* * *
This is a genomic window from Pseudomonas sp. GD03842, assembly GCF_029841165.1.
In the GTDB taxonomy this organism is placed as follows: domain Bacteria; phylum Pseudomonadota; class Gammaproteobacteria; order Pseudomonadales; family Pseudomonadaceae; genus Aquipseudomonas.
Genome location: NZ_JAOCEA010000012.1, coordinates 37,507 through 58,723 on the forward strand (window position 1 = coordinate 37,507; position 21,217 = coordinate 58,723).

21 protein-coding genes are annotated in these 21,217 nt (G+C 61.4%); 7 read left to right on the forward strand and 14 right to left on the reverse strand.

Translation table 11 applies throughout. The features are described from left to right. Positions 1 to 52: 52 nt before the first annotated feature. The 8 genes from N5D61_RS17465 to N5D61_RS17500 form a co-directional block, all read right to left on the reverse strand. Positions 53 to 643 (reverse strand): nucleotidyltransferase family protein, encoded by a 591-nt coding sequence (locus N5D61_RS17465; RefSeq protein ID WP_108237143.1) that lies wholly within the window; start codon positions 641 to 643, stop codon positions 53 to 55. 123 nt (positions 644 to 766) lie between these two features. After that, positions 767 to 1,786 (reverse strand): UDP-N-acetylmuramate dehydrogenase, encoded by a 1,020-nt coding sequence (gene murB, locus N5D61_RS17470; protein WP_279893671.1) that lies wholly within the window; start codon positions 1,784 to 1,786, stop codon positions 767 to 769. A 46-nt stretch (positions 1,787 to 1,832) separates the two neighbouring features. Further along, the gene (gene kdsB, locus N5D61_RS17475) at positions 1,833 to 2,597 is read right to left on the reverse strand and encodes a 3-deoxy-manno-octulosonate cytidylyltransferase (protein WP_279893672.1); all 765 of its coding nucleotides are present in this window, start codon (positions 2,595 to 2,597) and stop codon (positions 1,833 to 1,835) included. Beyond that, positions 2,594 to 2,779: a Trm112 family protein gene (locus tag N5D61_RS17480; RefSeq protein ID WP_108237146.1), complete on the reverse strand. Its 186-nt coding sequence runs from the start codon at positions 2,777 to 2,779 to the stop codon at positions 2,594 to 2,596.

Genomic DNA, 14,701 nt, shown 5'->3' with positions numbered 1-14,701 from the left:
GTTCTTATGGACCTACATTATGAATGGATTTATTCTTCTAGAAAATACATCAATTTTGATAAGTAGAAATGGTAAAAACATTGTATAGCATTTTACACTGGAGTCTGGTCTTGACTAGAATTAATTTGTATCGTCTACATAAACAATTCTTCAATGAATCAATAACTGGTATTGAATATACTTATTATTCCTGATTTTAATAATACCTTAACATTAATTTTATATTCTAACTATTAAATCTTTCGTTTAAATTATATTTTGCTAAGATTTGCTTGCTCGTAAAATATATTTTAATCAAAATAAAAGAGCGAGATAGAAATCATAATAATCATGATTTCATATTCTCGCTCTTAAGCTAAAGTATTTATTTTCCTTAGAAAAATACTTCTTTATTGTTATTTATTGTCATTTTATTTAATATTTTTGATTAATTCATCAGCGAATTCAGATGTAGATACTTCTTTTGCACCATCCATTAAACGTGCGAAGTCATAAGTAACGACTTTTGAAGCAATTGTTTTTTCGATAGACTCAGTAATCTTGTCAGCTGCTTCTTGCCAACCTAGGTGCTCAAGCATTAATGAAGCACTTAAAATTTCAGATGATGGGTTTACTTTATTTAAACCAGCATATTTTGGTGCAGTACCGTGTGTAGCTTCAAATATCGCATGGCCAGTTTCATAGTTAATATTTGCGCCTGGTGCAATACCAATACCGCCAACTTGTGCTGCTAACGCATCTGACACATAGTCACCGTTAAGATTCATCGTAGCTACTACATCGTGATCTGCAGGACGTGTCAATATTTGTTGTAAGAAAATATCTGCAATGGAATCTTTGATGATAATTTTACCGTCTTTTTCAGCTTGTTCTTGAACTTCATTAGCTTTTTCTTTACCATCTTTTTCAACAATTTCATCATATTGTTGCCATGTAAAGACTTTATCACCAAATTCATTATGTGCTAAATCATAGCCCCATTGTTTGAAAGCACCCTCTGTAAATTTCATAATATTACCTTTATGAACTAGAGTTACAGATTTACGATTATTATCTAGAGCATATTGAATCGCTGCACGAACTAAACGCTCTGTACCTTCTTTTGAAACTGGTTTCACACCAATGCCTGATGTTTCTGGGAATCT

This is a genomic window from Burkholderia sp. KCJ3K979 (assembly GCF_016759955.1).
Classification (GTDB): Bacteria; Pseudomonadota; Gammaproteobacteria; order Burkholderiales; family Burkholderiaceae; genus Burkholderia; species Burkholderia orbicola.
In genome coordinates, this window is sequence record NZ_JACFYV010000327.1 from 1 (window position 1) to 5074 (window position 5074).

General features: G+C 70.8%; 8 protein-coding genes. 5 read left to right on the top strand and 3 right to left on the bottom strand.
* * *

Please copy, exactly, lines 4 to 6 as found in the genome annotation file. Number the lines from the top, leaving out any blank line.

21 protein-coding genes are annotated in these 21,217 nt (G+C 61.4%); 7 read left to right on the forward strand and 14 right to left on the reverse strand.

Translation table 11 applies throughout. The features are described from left to right. Positions 1 to 52: 52 nt before the first annotated feature. The 8 genes from N5D61_RS17465 to N5D61_RS17500 form a co-directional block, all read right to left on the reverse strand. Positions 53 to 643 (reverse strand): nucleotidyltransferase family protein, encoded by a 591-nt coding sequence (locus N5D61_RS17465; RefSeq protein ID WP_108237143.1) that lies wholly within the window; start codon positions 641 to 643, stop codon positions 53 to 55. 123 nt (positions 644 to 766) lie between these two features. After that, positions 767 to 1,786 (reverse strand): UDP-N-acetylmuramate dehydrogenase, encoded by a 1,020-nt coding sequence (gene murB, locus N5D61_RS17470; protein WP_279893671.1) that lies wholly within the window; start codon positions 1,784 to 1,786, stop codon positions 767 to 769. A 46-nt stretch (positions 1,787 to 1,832) separates the two neighbouring features. Further along, the gene (gene kdsB, locus N5D61_RS17475) at positions 1,833 to 2,597 is read right to left on the reverse strand and encodes a 3-deoxy-manno-octulosonate cytidylyltransferase (protein WP_279893672.1); all 765 of its coding nucleotides are present in this window, start codon (positions 2,595 to 2,597) and stop codon (positions 1,833 to 1,835) included. Beyond that, positions 2,594 to 2,779: a Trm112 family protein gene (locus tag N5D61_RS17480; RefSeq protein ID WP_108237146.1), complete on the reverse strand. Its 186-nt coding sequence runs from the start codon at positions 2,777 to 2,779 to the stop codon at positions 2,594 to 2,596.

Genomic DNA, 14,701 nt, shown 5'->3' with positions numbered 1-14,701 from the left: